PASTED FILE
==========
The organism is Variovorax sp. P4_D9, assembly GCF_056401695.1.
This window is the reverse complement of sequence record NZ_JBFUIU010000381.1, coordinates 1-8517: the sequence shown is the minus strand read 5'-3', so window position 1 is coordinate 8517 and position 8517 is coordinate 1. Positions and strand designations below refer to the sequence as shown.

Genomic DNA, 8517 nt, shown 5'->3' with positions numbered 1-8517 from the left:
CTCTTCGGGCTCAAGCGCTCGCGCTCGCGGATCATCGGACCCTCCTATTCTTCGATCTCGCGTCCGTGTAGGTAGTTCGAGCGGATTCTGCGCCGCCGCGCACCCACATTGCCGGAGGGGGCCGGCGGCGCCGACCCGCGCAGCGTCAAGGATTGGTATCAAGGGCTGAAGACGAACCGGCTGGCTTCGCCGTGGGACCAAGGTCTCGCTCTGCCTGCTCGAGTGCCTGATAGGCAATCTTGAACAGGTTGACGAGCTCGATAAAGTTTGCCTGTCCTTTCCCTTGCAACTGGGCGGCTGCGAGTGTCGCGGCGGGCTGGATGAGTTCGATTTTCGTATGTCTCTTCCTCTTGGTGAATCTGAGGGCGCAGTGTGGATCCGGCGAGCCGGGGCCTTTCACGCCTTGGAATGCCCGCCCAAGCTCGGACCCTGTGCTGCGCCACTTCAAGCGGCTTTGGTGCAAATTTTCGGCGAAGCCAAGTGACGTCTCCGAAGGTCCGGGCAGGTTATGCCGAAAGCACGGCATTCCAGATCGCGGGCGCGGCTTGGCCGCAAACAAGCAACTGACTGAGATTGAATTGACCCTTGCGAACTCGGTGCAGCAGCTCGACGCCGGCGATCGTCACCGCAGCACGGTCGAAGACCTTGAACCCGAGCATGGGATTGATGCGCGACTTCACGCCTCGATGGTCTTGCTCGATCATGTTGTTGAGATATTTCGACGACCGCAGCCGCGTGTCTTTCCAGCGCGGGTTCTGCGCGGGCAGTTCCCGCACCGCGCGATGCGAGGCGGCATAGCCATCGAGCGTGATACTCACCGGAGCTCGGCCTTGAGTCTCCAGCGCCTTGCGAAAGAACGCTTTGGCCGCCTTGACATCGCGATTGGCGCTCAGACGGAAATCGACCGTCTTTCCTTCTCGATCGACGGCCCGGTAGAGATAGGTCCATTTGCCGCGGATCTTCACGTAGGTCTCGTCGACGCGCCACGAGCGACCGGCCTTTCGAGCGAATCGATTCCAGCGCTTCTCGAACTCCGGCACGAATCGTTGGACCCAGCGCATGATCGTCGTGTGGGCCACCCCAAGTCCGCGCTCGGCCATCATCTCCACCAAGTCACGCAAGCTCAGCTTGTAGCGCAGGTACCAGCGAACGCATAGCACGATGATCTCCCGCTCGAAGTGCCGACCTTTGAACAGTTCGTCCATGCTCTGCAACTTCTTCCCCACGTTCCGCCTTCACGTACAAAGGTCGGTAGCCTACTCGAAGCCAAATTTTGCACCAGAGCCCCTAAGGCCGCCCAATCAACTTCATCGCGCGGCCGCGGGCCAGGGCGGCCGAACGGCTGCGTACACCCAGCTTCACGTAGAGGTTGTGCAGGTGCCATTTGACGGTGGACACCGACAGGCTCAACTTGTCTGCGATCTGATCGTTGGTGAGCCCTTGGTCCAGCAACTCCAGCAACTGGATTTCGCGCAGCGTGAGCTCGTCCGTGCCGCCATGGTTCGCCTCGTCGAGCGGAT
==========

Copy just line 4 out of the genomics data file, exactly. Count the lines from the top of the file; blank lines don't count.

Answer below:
CTCTTCGGGCTCAAGCGCTCGCGCTCGCGGATCATCGGACCCTCCTATTCTTCGATCTCGCGTCCGTGTAGGTAGTTCGAGCGGATTCTGCGCCGCCGCGCACCCACATTGCCGGAGGGGGCCGGCGGCGCCGACCCGCGCAGCGTCAAGGATTGGTATCAAGGGCTGAAGACGAACCGGCTGGCTTCGCCGTGGGACCAAGGTCTCGCTCTGCCTGCTCGAGTGCCTGATAGGCAATCTTGAACAGGTTGACGAGCTCGATAAAGTTTGCCTGTCCTTTCCCTTGCAACTGGGCGGCTGCGAGTGTCGCGGCGGGCTGGATGAGTTCGATTTTCGTATGTCTCTTCCTCTTGGTGAATCTGAGGGCGCAGTGTGGATCCGGCGAGCCGGGGCCTTTCACGCCTTGGAATGCCCGCCCAAGCTCGGACCCTGTGCTGCGCCACTTCAAGCGGCTTTGGTGCAAATTTTCGGCGAAGCCAAGTGACGTCTCCGAAGGTCCGGGCAGGTTATGCCGAAAGCACGGCATTCCAGATCGCGGGCGCGGCTTGGCCGCAAACAAGCAACTGACTGAGATTGAATTGACCCTTGCGAACTCGGTGCAGCAGCTCGACGCCGGCGATCGTCACCGCAGCACGGTCGAAGACCTTGAACCCGAGCATGGGATTGATGCGCGACTTCACGCCTCGATGGTCTTGCTCGATCATGTTGTTGAGATATTTCGACGACCGCAGCCGCGTGTCTTTCCAGCGCGGGTTCTGCGCGGGCAGTTCCCGCACCGCGCGATGCGAGGCGGCATAGCCATCGAGCGTGATACTCACCGGAGCTCGGCCTTGAGTCTCCAGCGCCTTGCGAAAGAACGCTTTGGCCGCCTTGACATCGCGATTGGCGCTCAGACGGAAATCGACCGTCTTTCCTTCTCGATCGACGGCCCGGTAGAGATAGGTCCATTTGCCGCGGATCTTCACGTAGGTCTCGTCGACGCGCCACGAGCGACCGGCCTTTCGAGCGAATCGATTCCAGCGCTTCTCGAACTCCGGCACGAATCGTTGGACCCAGCGCATGATCGTCGTGTGGGCCACCCCAAGTCCGCGCTCGGCCATCATCTCCACCAAGTCACGCAAGCTCAGCTTGTAGCGCAGGTACCAGCGAACGCATAGCACGATGATCTCCCGCTCGAAGTGCCGACCTTTGAACAGTTCGTCCATGCTCTGCAACTTCTTCCCCACGTTCCGCCTTCACGTACAAAGGTCGGTAGCCTACTCGAAGCCAAATTTTGCACCAGAGCCCCTAAGGCCGCCCAATCAACTTCATCGCGCGGCCGCGGGCCAGGGCGGCCGAACGGCTGCGTACACCCAGCTTCACGTAGAGGTTGTGCAGGTGCCATTTGACGGTGGACACCGACAGGCTCAACTTGTCTGCGATCTGATCGTTGGTGAGCCCTTGGTCCAGCAACTCCAGCAACTGGATTTCGCGCAGCGTGAGCTCGTCCGTGCCGCCATGGTTCGCCTCGTCGAGCGGAT